Juan Angel Chavez, “No Campground Just Water” (2005) in “RE: Chicago” at the De Paul Art Museum (all photos by the author for Hyperallergic)

CHICAGO — Is Chicago an artistic center on the same level as New York, London or LA? Is there an identifiable “Chicago school,” in the same way as the school of Paris or the post-war art movements in Manhattan? Does Chicago produce “famous” artists and artists worthy of greater fame?

Marienne Dawson, “Study for Differential Complex” (1910)

These are the central questions posed by the show RE: Chicago at the newly expanded De Paul Art Museum on the Windy City’s north side. The art museum at De Paul University used to be a couple of galleries in the campus library, until September 2011, when it moved up in the world and into a purpose built museum on a vacant parking lot nearby. To inaugurate the new space, the museum now has a Big Boys acronym (DPAM!) and a great show of works by Chicago artists past and present.

On two floors, the curators have installed paintings, prints and sculptures produced by Chicago artists over the past 150 years. There are some nineteenth century portraits, which used to belong to the excellent but now defunct Terra Museum of American Art on Michigan Avenue. There is a good selection of work by early twentieth century artists: a 1910 abstract painting by Marienne Dawson called “Study for Differential Complex” (why does nobody create titles like that anymore?) and a sensitive, Degas-like portrait by Archibald Motley, the first African American to graduate from the School of the Art Institute of Chicago. From the mid-twentieth century generation of artists, there are good pieces by Margaret Burroughs (who founded the Du Sable Museum of African American History), installation pioneer Don Baum and Imagist artist Suellen Rocca.

Foreground: Don Baum, “ARF” (1986); Background: Suellen Rocca, “Dream Girl” (1968)

Tony Fitzpatrick, “The Winter Tiger” (2010)

About half of the work in the exhibition is contemporary, from the museum’s own collections or on loan from galleries, museums and collectors around the US. No current survey would be complete without a tattoo-like collage by Tony Fitzpatrick or a painting by Kerry James Marshall. Fine as those pieces are, they are matched by the direct honesty of Dawoud Bey’s photograph of a young boy in a park and Juan Angel Chavez’s trash-sculpture-spaceship construction. Not even the inclusion of a Sound Suit by that tiresome dilettante, Nick Cave, can spoil the impression conveyed by the show of a city that is a breeding ground for the talents of unique individuals.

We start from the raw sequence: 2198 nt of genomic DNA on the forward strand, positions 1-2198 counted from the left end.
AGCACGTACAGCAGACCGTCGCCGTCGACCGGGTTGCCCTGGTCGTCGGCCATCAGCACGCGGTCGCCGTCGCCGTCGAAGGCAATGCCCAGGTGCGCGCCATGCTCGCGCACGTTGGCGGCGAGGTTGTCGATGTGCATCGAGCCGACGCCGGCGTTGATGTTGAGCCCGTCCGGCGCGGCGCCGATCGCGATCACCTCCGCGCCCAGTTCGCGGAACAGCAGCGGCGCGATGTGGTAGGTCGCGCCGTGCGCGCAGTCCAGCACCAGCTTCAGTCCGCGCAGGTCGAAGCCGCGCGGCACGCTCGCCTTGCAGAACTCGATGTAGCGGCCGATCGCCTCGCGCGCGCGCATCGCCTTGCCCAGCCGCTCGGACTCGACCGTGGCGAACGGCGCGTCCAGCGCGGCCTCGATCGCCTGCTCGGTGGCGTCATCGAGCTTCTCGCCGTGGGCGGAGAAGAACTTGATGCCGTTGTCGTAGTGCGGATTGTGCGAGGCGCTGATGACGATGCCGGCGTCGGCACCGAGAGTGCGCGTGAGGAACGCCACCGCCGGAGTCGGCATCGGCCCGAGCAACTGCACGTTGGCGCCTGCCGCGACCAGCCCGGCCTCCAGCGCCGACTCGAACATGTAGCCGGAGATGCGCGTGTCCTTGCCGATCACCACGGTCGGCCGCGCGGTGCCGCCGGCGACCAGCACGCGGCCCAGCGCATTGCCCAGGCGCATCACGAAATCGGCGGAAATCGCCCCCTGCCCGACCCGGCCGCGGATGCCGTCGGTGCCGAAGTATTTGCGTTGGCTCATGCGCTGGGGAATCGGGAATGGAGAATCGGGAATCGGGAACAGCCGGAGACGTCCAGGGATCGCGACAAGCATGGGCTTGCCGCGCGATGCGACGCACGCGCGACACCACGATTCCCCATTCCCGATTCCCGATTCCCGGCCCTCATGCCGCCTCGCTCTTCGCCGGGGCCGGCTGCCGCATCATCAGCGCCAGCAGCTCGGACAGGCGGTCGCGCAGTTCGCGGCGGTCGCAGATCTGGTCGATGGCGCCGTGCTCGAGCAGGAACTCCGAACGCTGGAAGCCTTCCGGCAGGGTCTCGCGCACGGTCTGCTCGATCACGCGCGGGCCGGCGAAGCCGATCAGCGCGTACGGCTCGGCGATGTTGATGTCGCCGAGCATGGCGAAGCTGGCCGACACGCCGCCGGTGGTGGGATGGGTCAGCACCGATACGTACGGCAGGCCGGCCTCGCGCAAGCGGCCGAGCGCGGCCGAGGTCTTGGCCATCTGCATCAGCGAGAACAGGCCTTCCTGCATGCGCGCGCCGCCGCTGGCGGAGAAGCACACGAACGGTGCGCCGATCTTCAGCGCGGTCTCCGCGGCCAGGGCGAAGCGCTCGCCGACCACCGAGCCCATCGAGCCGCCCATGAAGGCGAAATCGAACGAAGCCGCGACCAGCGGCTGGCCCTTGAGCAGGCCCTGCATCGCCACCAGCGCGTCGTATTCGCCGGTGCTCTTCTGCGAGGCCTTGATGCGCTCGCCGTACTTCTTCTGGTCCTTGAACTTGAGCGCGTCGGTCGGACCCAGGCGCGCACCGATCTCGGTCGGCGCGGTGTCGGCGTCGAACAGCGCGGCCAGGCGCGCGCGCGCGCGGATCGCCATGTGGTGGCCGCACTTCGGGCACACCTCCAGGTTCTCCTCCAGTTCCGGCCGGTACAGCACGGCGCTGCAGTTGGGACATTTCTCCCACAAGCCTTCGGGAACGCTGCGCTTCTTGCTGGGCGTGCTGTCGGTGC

And that’s where I arrived after looking at some good art, reading the informative wall texts (a rare feat these days) and admiring the new building. There may indeed be a “Chicago style,” but it’s not clear to me what would that would be, based on the work selected for this particular exhibition. It seemed more like a showcase for very good artists, responding to the artistic currents of the times (Impressionism, abstraction, Abstract Expressionism, Pop Art) in their own way.

If there is a discernible trend, it would be in the work of the African-American and Latino artists, each of whom used or uses their art to respond to their own experience in this particular place. Chavez and Bey demonstrate that Chicago is a rich source for artists who want to talk about people and about the urban environment. To go from that to saying Chicago is on the same level as New York seems like a game that can’t be won. And why enter that race anyway? The talk about “fame” or being famous is a peculiar way to represent the artists in this show, unless the intention is to draw attention to artists whom the wider art world may have bypassed. The art is the reason to see RE: Chicago – that, and the fact that the new building housing it is a great addition to the museum culture of the Second City.

Re: Chicago will be on view at the De Paul Art Museum (935 W Fullerton, Chicago, Illinois) until March 4.

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Philip A Hartigan

Philip Hartigan is a UK-born artist and writer who now lives, works and teaches in Chicago. He also writes occasionally for Time Out-Chicago. Personal narratives (his own, other peoples', and invented)...

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